Every year during the World Beer Championships, we dedicate one session to specialty styles of beer that includes fruit-flavored beers, beers made with unusual fermentables, barrel-aged beers and some Belgian-specialty styles like Lambic. When you open the door for brewers to send in their most unusual creations, you can be sure that you will receive things that you’ve never seen before, both good and bad. However, what’s interesting to me is that the very concept of an “unusual” beer is almost passé in the era of “beer imperialism” and “extreme beers.”
As the pendulum of taste swings on and radicalism verges on traditionalism, people are now more open to experimentation. There is still a good deal of nonsense and one-upmanship going on in the brewing world, but for the most part, new styles that have merit are becoming refined, maturing and becoming the norm. Take the very notion of a barrel-aged beer: Storing beer in neutral wood was commonplace in preindustrial brewing, became obsolete with modern metals, and now storing craft beers in non-neutral wood is becoming so common that we will be taking the category out of our specialty tastings next year and incorporating those barrel-aged products into their respective barleywine, strong ale, stout or porter tastings.
The top beers from this year’s tasting, despite all of their flavor divergence, had a few things in common. Namely, depth, balance and purity of flavor; things that you would expect to separate the wheat from the chaff in any style of beer. Perhaps the real defining term and lightning rod for specialty beers is creativity. The Mona Lisa was a very creative endeavor, but so was Frankenstein’s monster…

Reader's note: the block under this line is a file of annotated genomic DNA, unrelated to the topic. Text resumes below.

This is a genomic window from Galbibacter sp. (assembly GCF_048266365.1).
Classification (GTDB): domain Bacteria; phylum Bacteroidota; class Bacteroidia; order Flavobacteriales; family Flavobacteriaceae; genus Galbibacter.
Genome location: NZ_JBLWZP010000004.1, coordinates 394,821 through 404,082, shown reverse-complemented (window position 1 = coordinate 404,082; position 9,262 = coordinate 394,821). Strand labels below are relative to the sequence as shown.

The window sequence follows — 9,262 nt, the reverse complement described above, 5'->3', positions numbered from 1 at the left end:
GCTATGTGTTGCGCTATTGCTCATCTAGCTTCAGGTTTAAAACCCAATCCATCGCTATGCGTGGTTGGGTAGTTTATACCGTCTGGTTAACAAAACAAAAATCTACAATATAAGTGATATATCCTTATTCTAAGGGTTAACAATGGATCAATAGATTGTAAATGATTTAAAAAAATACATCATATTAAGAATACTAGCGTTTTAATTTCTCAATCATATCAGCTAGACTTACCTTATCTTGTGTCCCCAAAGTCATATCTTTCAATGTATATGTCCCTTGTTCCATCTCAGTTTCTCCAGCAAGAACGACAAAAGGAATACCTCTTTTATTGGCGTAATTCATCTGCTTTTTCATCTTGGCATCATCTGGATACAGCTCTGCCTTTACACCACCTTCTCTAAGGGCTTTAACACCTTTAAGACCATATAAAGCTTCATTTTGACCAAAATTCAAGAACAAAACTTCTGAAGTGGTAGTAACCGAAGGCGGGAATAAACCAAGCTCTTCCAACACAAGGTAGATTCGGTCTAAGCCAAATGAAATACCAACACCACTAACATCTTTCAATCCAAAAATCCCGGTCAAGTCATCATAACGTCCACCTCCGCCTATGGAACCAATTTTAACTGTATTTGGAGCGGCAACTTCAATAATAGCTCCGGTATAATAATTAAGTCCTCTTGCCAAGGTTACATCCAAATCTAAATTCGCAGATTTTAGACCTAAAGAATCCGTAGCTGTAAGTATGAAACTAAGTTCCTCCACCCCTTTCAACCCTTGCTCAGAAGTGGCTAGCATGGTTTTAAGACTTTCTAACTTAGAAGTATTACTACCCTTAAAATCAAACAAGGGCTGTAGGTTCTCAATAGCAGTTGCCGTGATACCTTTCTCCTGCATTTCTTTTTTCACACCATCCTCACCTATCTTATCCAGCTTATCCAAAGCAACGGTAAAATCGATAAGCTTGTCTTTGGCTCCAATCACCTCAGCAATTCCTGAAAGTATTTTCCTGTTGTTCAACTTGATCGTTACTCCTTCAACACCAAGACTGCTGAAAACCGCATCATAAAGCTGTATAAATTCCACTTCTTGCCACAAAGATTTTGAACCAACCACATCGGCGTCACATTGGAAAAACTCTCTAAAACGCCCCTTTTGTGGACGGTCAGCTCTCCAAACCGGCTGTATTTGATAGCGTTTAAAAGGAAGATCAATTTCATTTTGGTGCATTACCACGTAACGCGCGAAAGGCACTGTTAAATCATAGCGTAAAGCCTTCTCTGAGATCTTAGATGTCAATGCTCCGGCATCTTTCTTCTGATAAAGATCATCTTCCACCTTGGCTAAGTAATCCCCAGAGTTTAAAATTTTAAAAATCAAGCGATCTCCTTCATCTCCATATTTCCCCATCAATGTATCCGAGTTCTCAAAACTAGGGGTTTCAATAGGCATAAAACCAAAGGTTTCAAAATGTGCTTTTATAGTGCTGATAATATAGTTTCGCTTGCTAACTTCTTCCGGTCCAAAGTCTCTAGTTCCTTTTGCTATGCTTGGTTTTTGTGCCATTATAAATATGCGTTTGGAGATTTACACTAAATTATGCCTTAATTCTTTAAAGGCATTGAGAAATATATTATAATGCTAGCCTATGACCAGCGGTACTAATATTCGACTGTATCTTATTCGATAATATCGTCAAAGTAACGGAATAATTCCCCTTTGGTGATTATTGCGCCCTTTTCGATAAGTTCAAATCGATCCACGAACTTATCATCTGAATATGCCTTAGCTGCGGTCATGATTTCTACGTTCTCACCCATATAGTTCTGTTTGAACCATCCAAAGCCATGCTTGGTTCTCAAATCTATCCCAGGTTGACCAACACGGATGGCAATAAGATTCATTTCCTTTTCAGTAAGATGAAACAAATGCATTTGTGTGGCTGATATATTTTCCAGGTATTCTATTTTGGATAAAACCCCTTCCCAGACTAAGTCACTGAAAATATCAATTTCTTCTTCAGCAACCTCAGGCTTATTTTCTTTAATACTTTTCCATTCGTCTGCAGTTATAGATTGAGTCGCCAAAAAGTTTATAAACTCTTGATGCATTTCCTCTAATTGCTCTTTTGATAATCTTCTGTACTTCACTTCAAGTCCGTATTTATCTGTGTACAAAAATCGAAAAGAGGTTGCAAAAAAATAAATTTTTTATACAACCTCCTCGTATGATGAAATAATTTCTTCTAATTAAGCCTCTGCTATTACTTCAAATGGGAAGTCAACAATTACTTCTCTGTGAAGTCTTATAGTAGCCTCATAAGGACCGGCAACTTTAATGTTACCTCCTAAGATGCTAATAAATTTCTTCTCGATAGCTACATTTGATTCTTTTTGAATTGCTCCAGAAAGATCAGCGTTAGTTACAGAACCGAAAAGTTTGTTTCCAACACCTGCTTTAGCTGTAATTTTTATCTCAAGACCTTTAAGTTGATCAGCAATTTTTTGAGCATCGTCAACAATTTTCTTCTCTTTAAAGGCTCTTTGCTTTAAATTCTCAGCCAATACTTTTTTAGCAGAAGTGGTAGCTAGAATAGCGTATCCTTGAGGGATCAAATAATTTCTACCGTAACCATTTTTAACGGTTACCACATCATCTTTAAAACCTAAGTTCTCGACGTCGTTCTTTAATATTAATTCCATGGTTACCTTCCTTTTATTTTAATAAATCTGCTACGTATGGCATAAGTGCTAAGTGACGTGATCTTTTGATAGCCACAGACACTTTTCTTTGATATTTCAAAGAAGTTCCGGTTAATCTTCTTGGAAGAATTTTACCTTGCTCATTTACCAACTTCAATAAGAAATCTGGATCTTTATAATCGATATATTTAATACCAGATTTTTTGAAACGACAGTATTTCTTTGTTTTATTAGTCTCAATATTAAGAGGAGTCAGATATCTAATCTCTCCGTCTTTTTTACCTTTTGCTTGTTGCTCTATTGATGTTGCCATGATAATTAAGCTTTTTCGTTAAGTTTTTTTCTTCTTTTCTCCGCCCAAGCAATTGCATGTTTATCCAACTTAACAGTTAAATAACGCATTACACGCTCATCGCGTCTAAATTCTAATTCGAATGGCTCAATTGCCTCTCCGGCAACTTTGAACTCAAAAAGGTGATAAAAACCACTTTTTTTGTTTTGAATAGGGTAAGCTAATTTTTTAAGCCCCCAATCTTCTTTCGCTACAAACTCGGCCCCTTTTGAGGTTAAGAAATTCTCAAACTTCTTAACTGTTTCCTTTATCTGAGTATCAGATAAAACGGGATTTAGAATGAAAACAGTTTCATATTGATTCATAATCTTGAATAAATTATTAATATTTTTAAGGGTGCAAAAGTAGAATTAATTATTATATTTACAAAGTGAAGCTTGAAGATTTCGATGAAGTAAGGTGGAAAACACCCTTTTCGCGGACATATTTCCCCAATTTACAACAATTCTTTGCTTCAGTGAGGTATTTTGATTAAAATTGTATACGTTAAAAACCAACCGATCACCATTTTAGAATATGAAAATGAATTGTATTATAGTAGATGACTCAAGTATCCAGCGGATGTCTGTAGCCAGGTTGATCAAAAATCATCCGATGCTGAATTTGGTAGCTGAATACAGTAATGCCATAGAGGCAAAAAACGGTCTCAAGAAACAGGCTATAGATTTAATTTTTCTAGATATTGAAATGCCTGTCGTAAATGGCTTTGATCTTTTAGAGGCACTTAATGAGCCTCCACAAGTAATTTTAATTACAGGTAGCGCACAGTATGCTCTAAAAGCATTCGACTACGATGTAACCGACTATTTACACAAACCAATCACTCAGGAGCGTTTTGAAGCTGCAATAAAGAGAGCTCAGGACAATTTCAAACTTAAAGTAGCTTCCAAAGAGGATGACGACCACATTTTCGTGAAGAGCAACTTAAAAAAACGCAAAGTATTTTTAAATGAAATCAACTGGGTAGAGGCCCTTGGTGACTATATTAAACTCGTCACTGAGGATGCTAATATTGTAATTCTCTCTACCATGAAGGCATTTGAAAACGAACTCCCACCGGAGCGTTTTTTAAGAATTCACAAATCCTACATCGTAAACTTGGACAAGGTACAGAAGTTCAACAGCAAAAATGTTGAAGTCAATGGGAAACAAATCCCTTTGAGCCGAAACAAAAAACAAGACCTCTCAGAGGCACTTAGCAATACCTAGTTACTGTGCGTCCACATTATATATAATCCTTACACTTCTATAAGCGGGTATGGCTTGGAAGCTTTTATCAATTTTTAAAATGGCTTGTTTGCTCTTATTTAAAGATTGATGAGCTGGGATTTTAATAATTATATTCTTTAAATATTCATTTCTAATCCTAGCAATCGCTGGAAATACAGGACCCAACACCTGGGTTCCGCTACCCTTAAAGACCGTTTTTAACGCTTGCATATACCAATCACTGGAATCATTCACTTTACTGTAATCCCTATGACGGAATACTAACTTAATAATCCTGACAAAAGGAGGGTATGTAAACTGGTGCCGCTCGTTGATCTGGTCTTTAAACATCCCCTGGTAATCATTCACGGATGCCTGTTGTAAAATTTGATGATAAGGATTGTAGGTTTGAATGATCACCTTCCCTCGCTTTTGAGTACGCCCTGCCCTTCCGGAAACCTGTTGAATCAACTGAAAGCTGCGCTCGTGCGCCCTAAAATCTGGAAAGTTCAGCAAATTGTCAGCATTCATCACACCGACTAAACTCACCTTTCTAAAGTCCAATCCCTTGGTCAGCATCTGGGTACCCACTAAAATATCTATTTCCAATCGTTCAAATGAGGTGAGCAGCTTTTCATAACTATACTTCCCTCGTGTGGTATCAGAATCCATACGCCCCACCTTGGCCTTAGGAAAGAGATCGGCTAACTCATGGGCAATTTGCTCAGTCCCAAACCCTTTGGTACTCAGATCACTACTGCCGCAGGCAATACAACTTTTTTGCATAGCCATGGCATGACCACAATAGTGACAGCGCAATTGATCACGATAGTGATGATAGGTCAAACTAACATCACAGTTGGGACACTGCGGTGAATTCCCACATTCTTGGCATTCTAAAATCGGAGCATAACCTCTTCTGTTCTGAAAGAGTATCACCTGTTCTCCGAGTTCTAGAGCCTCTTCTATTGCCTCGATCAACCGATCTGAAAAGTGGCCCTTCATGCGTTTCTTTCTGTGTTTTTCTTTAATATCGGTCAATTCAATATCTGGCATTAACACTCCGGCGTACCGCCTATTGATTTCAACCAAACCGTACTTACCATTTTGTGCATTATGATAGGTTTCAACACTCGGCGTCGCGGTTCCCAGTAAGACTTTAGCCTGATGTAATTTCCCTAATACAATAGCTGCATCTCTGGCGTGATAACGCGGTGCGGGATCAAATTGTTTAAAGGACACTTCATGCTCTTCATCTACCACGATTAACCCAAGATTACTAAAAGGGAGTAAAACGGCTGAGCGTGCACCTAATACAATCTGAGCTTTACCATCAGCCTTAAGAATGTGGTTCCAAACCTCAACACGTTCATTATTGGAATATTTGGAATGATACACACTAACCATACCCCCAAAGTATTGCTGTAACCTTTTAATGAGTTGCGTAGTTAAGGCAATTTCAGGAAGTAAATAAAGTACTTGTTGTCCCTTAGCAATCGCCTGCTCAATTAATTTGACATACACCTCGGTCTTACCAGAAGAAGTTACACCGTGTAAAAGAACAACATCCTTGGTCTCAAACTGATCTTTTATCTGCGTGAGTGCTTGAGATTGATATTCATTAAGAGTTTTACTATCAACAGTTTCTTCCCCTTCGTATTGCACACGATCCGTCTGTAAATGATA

Highlights of this year’s specialty tasting included two from Brouwerij Lindemans of Belgium: the Cuvée René Oude Gueuze Lambic (94 points) and the Pêche Lambic (92 points). Both great examples of their type: The Gueuze is dry, vinous and food affined, while the fruit-flavored Pêche is more easygoing, yet complex and pure. Also showing up on the fruit-flavored frontier isSamuel Smith’s Old Brewery Raspberry Ale (91 points) has instantly appealing sweet berry fruit, but also the complex, woodsy and brambly dimension of fresh raspberries that is very difficult to capture and balance in any beverage. And speaking of wood and ‘steins, it was great to find a galvanization of the two in the Woody Stein (92 points), from the mad brewing scientists at the Grumpy Troll Brewery who successfully aged a Rauchbier in a barrel. They created a dark, smoky, gentle giant of a beer that would be stunning with artisanal sausages, smoked Gouda or Morbier cheese.